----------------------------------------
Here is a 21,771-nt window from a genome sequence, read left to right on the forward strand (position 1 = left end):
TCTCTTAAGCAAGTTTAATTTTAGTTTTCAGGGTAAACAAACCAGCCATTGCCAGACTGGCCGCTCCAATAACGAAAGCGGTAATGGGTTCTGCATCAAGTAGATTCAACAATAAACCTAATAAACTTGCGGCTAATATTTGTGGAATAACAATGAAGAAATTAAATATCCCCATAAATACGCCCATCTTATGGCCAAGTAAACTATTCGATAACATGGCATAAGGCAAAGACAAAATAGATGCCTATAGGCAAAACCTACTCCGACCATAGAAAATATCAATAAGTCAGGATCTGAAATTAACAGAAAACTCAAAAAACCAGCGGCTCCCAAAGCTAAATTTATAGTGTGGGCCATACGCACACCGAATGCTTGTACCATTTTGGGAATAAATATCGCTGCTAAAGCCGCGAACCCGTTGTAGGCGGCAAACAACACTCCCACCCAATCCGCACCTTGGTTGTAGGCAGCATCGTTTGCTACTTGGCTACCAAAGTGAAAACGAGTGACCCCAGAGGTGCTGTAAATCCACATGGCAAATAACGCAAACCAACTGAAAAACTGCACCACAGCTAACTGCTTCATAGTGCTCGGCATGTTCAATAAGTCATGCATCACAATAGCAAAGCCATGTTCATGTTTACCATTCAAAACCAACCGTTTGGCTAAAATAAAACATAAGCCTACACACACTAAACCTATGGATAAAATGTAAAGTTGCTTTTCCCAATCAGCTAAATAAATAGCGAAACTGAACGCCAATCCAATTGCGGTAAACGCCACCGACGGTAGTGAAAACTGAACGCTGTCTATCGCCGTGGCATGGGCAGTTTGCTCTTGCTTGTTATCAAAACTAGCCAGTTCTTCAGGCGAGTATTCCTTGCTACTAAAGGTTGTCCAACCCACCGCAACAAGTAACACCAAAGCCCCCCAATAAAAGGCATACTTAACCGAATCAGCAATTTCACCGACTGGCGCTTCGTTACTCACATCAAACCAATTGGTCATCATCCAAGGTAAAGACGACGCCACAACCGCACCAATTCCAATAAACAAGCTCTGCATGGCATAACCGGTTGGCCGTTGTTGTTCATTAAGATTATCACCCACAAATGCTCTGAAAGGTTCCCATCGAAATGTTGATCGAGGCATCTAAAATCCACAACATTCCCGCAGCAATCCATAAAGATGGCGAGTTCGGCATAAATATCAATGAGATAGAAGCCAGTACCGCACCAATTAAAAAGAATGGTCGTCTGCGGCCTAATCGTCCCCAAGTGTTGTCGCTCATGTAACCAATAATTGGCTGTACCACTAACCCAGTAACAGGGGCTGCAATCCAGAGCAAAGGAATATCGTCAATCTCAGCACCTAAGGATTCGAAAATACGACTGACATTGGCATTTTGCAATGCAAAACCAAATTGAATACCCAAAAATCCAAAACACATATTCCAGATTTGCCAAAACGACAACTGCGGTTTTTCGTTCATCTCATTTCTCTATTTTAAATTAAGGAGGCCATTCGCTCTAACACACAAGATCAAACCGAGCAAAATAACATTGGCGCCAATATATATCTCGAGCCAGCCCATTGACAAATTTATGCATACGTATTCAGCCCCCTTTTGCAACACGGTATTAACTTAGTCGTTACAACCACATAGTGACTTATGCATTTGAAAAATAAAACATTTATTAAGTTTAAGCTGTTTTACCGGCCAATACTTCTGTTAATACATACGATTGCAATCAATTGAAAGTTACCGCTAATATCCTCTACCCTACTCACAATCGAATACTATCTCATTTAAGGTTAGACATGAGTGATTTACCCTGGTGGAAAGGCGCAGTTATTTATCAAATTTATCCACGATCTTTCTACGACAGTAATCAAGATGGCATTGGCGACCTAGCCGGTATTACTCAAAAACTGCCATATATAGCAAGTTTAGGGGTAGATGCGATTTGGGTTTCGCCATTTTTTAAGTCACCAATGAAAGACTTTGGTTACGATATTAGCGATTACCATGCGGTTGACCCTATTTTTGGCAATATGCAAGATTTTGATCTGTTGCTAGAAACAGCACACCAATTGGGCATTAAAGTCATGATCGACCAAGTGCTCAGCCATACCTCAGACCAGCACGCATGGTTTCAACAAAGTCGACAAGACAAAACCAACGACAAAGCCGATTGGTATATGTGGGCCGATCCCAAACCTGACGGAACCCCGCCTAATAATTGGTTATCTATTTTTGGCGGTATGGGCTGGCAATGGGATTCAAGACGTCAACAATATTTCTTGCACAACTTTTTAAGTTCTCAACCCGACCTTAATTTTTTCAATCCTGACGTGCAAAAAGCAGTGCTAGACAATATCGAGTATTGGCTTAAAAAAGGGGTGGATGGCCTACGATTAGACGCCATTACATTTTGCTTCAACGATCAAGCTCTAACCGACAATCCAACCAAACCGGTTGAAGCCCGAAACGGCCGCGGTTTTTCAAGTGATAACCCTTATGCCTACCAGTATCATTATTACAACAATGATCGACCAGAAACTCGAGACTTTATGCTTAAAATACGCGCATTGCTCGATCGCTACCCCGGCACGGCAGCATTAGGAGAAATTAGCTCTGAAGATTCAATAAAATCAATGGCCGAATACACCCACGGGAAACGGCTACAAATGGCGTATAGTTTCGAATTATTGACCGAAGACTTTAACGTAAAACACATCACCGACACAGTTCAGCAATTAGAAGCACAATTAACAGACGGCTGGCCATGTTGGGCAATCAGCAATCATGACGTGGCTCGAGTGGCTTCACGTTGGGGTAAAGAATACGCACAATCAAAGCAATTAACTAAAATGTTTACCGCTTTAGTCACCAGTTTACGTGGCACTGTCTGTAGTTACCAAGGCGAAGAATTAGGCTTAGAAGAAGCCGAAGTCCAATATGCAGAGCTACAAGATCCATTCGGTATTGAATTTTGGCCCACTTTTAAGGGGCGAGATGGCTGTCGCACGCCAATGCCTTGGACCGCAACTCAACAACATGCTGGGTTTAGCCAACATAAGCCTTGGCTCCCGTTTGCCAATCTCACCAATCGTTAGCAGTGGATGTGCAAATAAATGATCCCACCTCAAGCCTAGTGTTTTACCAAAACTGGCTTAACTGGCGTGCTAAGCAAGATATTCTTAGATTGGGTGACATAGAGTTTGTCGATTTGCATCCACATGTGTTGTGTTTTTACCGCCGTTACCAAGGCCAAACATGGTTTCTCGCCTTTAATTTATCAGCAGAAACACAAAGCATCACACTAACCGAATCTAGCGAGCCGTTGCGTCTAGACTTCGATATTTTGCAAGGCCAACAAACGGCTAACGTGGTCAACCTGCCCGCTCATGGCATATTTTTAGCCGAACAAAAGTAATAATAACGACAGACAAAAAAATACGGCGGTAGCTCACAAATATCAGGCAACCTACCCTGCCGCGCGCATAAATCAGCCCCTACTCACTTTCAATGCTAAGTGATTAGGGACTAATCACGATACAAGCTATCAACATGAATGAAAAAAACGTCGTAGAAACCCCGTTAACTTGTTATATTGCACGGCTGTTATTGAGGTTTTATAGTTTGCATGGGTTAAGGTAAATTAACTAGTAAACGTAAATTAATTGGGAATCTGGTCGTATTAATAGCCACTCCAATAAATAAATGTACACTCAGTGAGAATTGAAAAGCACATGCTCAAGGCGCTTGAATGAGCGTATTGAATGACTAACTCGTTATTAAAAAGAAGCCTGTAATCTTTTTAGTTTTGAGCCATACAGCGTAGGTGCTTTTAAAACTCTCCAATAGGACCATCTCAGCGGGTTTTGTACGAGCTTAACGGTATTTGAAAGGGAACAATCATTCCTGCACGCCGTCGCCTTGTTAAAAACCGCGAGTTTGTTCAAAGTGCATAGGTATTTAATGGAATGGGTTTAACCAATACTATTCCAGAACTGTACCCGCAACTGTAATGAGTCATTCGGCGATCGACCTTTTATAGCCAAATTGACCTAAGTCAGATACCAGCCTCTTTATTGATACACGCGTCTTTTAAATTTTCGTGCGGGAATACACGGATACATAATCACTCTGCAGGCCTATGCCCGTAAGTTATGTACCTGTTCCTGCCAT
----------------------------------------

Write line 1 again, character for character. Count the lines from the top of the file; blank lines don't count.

Here is a 21,771-nt window from a genome sequence, read left to right on the forward strand (position 1 = left end):